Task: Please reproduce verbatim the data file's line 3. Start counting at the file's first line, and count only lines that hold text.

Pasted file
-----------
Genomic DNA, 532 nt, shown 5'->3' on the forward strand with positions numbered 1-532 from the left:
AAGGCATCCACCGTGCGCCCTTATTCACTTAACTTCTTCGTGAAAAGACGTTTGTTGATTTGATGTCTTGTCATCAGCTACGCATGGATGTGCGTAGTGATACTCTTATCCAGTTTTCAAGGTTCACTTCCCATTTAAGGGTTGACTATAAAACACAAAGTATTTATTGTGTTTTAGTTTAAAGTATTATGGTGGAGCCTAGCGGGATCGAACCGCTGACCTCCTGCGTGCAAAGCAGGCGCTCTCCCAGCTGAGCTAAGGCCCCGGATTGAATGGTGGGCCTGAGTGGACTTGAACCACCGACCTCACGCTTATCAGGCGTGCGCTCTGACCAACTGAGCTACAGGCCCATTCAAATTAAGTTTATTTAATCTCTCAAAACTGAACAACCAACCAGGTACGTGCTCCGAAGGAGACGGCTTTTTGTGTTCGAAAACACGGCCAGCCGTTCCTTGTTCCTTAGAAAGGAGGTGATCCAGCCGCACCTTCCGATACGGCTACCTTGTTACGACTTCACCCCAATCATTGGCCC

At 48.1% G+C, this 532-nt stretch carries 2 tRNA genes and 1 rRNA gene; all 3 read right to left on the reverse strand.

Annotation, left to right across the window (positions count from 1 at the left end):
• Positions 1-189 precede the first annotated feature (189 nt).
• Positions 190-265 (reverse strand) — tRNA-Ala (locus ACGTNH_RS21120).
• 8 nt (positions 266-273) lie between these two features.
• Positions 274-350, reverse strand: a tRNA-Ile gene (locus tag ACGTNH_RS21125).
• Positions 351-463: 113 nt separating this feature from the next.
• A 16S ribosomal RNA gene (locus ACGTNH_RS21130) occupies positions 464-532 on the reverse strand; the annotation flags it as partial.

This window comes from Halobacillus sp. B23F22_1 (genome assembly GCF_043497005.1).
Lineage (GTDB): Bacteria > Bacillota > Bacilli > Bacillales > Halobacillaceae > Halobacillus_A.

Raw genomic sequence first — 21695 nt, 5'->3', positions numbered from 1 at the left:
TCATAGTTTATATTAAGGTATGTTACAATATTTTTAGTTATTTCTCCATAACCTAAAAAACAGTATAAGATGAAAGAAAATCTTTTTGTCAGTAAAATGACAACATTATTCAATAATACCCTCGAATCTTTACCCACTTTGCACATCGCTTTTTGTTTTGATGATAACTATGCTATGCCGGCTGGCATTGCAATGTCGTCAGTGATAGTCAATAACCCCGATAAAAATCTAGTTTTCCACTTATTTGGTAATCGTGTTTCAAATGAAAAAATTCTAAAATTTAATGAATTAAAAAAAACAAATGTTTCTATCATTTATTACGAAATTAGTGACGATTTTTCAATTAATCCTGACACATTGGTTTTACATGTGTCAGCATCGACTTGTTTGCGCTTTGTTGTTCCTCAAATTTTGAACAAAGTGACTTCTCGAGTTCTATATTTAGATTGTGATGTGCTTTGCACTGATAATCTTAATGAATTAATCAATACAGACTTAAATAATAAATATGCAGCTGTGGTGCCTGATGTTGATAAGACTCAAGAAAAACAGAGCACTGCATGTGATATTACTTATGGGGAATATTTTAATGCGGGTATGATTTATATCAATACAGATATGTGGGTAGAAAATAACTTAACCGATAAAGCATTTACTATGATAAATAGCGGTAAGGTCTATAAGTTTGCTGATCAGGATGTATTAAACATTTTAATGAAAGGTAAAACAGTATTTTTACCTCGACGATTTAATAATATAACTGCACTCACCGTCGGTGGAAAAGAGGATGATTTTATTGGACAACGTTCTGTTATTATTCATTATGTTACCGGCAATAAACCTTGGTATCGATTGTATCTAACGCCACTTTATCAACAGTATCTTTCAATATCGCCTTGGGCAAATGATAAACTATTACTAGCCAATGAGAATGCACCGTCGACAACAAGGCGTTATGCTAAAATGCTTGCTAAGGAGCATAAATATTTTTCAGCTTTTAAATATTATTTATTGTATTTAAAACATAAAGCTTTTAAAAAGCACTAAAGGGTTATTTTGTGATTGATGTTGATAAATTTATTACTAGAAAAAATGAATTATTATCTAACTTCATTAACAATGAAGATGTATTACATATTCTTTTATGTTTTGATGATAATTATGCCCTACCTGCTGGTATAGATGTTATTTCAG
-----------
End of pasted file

At 48.1% G+C, this 532-nt stretch carries 2 tRNA genes and 1 rRNA gene; all 3 read right to left on the reverse strand.